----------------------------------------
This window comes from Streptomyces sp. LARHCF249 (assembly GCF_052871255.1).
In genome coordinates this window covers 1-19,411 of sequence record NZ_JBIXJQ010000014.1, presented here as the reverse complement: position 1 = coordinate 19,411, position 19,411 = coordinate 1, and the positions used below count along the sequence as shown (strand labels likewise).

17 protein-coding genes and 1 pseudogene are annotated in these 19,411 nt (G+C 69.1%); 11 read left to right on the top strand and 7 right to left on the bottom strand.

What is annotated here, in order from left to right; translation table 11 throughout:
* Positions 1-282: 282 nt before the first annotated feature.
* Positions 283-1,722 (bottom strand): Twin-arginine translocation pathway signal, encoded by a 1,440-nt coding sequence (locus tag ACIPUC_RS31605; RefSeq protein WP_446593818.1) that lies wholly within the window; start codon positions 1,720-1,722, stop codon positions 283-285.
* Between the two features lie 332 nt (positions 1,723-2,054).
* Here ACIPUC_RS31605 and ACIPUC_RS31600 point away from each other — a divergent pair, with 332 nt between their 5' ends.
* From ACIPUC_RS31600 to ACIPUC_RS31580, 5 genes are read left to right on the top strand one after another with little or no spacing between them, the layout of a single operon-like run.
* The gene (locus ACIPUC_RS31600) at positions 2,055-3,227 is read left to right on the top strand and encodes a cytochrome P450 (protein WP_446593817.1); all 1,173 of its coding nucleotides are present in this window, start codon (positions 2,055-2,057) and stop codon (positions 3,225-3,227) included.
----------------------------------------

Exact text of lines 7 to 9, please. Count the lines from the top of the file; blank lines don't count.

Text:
* Between the two features lie 332 nt (positions 1,723-2,054).
* Here ACIPUC_RS31605 and ACIPUC_RS31600 point away from each other — a divergent pair, with 332 nt between their 5' ends.
* From ACIPUC_RS31600 to ACIPUC_RS31580, 5 genes are read left to right on the top strand one after another with little or no spacing between them, the layout of a single operon-like run.